Beef & Crop Farm
Tell us about your agriculture background.
I am the fourth generation on my family’s 500-acre crop and beef farm, which was originally a dairy. Though my family no longer focuses on dairy production, I have always had a dairy background. When I was eight my parents bought me my first Holstein and I was a member of the Cochranton Blue Ribbon 4-H Club for my entire 4-H career. I graduated with a degree in Animal Science from the Pennsylvania State University in 2014 and am currently pursuing a concurrent master’s degree in the Psychology of Leadership and Public Administration.
You spent time as the state's Dairy Princess.
What did you like about your time with
I loved the people! It didn’t matter if it was a resident of Philadelphia or a member of a 4-H club from rural Pennsylvania, I loved hearing people’s stories!
What is your current job?
Currently, I work as a legislative aide to a member of the State House. However, I am in transition and will soon be working for the Pennsylvania Republican Party as a Field Organizer for the upcoming election cycle.
What have you learned with your time in government that could help
Farm Bureau members be more effective in the legislative process?
Two very important tips that I cannot stress enough to the farming community:
1) Every voice counts.
2) Get to know your legislators.
Any time you call, email, or visit a legislative office, that meeting is recorded so that the legislator can revisit that information at any time. If there is a particularly controversial piece of legislation being voted on, elected officials have the ability to look back at those visits and your opinions to get a better idea of how their constituency feels about that topic. The only way for local, state, and federal elected officials to know how legislation directly impacts your operation is for you to tell them.
Get to know your legislators. Contrary to popular belief, politicians do not know everything. They rely on the estimations of experts when making decisions, just as we all do. The bottom line is that you know your business better than they do. If you are the first person that they call when they have a question about agriculture, it’s a win-win for both sides.
Why is it important for young farmers to be involved in Farm Bureau?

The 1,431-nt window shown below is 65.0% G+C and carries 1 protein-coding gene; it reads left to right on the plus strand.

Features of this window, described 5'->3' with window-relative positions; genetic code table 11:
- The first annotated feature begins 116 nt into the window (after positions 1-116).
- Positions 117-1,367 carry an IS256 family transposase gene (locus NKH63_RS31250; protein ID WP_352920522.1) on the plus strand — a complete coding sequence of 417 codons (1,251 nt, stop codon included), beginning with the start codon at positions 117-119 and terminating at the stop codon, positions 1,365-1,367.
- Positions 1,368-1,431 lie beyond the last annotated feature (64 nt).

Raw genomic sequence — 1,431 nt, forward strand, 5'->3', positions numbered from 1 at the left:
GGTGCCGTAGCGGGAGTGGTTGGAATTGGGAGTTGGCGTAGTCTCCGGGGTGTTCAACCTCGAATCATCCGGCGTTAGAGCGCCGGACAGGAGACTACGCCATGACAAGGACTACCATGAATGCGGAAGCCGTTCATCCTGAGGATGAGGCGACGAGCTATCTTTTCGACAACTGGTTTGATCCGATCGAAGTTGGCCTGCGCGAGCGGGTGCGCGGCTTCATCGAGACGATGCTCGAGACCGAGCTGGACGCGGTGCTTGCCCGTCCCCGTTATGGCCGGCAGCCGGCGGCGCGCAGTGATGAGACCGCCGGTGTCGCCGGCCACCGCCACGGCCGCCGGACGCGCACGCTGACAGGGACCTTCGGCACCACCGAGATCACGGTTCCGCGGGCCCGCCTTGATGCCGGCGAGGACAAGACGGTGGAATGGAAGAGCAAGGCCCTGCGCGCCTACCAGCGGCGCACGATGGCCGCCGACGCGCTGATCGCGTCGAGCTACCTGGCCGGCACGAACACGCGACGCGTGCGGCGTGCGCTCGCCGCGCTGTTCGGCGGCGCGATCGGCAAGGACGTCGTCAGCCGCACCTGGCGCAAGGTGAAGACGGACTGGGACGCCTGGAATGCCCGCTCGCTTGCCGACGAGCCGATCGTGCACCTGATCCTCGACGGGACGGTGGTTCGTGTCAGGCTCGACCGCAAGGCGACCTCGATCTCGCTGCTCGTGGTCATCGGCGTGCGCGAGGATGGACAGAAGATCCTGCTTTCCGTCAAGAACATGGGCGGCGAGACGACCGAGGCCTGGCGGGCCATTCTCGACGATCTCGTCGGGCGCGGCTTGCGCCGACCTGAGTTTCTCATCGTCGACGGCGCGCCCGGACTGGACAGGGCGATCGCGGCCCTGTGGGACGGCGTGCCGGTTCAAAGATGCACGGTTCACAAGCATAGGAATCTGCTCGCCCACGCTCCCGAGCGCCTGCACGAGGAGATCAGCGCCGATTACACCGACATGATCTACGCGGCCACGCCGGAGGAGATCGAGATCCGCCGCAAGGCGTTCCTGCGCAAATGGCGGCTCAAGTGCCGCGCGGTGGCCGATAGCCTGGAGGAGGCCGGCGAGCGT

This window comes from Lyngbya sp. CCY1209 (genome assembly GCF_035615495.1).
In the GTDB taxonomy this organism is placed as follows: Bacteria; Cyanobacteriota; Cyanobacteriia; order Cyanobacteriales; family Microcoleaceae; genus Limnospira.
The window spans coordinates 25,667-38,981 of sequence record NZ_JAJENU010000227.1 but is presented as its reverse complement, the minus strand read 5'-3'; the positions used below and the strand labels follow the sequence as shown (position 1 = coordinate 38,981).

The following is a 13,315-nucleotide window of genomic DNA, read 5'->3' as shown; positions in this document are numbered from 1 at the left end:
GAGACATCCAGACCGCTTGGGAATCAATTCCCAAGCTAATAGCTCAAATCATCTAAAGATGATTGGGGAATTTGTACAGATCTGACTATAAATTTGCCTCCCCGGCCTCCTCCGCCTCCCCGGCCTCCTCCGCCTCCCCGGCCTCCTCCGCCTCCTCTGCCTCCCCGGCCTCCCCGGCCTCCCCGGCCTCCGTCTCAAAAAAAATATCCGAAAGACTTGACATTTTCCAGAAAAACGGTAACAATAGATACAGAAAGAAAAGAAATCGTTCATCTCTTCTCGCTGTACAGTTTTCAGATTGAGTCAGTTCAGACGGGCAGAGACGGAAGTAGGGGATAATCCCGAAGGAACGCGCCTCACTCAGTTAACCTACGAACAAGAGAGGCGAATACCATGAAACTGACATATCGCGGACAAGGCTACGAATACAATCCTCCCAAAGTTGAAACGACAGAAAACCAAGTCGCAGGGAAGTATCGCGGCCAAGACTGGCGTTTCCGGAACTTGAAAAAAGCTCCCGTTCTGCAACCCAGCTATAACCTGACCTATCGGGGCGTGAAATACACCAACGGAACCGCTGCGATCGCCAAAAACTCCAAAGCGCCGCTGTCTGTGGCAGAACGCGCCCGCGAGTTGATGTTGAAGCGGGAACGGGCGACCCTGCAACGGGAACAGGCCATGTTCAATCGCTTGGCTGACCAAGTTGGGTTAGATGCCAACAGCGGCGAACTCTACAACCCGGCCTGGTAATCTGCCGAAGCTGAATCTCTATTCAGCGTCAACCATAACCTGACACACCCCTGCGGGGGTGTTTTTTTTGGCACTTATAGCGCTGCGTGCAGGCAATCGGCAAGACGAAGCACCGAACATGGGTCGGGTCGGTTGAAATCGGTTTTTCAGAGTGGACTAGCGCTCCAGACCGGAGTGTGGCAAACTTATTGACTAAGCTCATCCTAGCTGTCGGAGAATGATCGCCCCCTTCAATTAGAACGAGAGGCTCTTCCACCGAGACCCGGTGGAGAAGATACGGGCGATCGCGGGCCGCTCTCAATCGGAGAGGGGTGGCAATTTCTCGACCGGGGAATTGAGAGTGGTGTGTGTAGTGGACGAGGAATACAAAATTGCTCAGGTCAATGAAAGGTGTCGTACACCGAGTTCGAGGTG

More cow selfies! But seriously, feeding the world is really becoming a global issue that is receiving a lot of media coverage. It is an exciting time to be in the industry. We, as the youth of the nation, need to market rural America as a place for the young, the inventive, and the entrepreneurial. We need to be screaming from the mountain tops, “If you want to make a difference, agriculture is the place to do it!”
Unfortunately, United States Agriculture Secretary Tom Vilsack hit the nail on the head when he suggested that rural America, with its shrinking population, is becoming less politically relevant in the country’s increasingly urban landscape. However, I think it is important to note that the word relevance should not be confused with the word importance. The relevance of the issue is in terms of population. If you have fewer people living in rural areas, then over time the number of people elected to represent those areas will be inevitably less. Even so, the “backyard chicken movement” has really taken off. Consumers are paying more attention to where their food comes from than they ever have before, and together we can combat the population issue with consumer awareness. As farmers continually become a smaller group, public education is key for us to overcome the shrinking voter block.
Lastly why are you a Farm Bureau Member?
I am a Farm Bureau member because I appreciate any organization that fights on behalf of rural Pennsylvania, just as I do. I also admire that Farm Bureau offers both farmer and non-farmer memberships. This allows anyone who wishes to be involved access to the members and the organization, and for them to also feel like they can make a difference and effect change in a comfortable environment. I have been witness to this personally in Crawford County. As a first-time Farm Bureau member, the Board of Directors of the Crawford County Farm Bureau has graciously welcomed me and my ideas with open arms!